Paediatric obstructive sleep apnea (OSA) is a relatively common disorder among children in Singapore and can have serious consequences. It affects growth, heart and blood pressure levels, behavior and cognition – even life itself if left untreated. If left untreated, OSA poses serious health risks to children.

Obstructive sleep apnea is more likely in children with certain conditions, such as obesity and birth defects in the face or skull. Furthermore, children may develop this disorder due to a family history of sleep apnea.

Sleep apnea often manifests with enlarged tonsils and adenoids, which block the airway during sleep. Other tissues in the nose, throat and tongue may also contribute to this issue.

Tonsillectomy surgery, in which the adenoids and tonsils are removed, is commonly used to treat mild cases of obstructive sleep apnea. Studies have shown that up to 90% of patients benefit from this surgery.

In severe cases, a Continuous Positive Airways Pressure machine, or CPAP machine, may be utilized. This machine delivers an uninterrupted stream of pressurised air into the nasal passages while sleeping and has proven successful at treating obstructive sleep apnea; however, some children may find this uncomfortable.

The initial step in treating sleep apnea is diagnosis, which can be done through polysomnography at a sleep center or clinic. For optimal results, the test should be conducted during an overnight stay in a sleep lab by technologists experienced in working with pediatrics.

Children with obstructive sleep apnea may wake up multiple times during the night and find it difficult to breathe clearly. This can lead to fitful sleeping patterns, poor attention spans and behavioral issues.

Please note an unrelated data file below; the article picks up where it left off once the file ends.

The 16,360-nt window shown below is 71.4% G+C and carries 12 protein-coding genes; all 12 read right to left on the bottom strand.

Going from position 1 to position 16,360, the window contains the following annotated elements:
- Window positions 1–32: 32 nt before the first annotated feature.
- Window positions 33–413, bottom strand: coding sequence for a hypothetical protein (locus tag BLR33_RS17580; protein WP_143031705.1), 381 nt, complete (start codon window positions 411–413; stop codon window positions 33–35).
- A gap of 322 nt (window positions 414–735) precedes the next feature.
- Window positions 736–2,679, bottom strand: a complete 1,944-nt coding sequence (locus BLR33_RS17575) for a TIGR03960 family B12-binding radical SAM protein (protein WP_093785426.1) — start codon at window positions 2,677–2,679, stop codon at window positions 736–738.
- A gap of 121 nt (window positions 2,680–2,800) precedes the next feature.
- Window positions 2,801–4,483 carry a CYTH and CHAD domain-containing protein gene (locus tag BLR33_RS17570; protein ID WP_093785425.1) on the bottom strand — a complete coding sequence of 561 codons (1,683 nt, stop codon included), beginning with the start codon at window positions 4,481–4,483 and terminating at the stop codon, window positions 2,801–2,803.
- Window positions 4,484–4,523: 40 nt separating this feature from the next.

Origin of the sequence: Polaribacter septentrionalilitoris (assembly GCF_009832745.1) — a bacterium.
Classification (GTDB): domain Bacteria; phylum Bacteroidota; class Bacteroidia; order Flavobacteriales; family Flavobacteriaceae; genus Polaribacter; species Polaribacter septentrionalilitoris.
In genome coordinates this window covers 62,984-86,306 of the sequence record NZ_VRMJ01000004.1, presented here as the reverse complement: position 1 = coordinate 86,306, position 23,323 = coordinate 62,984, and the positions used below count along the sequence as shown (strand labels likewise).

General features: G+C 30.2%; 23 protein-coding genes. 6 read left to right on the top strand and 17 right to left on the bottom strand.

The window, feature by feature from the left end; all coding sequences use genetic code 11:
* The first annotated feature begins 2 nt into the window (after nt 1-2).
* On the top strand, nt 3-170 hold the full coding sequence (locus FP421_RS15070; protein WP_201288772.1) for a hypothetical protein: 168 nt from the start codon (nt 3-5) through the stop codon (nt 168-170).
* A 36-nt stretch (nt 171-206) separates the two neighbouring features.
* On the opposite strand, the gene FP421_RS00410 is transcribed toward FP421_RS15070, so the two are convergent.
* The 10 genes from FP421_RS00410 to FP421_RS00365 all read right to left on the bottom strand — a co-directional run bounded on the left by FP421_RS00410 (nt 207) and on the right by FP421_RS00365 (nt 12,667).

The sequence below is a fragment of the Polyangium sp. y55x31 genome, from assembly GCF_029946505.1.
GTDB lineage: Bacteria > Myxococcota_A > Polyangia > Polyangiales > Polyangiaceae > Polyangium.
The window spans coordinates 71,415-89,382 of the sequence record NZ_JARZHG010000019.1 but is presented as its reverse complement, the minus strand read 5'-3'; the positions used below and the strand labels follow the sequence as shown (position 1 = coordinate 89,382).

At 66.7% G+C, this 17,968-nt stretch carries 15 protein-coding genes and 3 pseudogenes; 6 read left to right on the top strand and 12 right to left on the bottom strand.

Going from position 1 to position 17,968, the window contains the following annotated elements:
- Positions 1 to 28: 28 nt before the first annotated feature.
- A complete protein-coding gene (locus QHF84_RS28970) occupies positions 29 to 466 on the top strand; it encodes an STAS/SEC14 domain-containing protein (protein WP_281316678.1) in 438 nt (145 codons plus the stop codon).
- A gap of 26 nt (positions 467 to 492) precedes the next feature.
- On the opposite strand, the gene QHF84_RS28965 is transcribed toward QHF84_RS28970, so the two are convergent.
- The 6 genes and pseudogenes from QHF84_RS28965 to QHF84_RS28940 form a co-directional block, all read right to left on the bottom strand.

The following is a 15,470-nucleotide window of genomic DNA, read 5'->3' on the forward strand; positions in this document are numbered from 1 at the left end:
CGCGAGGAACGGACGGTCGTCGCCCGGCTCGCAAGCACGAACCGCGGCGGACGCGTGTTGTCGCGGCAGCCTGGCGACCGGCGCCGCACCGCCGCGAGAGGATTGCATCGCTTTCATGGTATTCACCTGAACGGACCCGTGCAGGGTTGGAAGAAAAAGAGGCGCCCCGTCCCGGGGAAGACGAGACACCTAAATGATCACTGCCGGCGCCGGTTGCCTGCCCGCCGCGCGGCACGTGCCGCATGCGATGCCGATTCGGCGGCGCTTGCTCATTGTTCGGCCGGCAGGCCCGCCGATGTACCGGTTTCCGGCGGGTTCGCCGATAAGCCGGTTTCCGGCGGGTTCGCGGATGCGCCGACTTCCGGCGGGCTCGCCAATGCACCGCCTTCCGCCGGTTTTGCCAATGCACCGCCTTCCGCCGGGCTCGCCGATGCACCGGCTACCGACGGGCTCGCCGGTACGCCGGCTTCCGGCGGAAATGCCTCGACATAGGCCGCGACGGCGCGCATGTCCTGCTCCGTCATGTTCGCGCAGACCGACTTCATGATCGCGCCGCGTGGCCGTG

Your doctor may suspect sleep apnea if your child frequently stops breathing while asleep or snores loudly. A home study could be conducted, where monitoring of your child in their own bed while they sleep could provide valuable insight.

Signs of sleep apnea in children include loud snoring, noisy breathing while asleep and daytime fatigue. They might also experience other issues like irritability and hyperactivity.

In certain cases, your doctor may suggest trying topical nasal steroids such as fluticasone or budesonide. These medication helps reduce swelling and mucus in the nose, allowing your child to breathe easier while they sleep.

Other treatments for sleep apnea include weight loss and exercise programs. Your doctor may also prescribe antihistamines to combat hay fever and allergies, which may lead to sleep apnea in some children.

As explained above about paediatric sleep apnea, obesity is a major contributing factor to obstructive sleep apnea in children in Singapore. If your child is overweight, it’s essential that they shed pounds and avoid foods that might trigger the condition. Your doctor might also suggest physical activity or eating foods high in protein, fiber and healthy fats like avocadoes.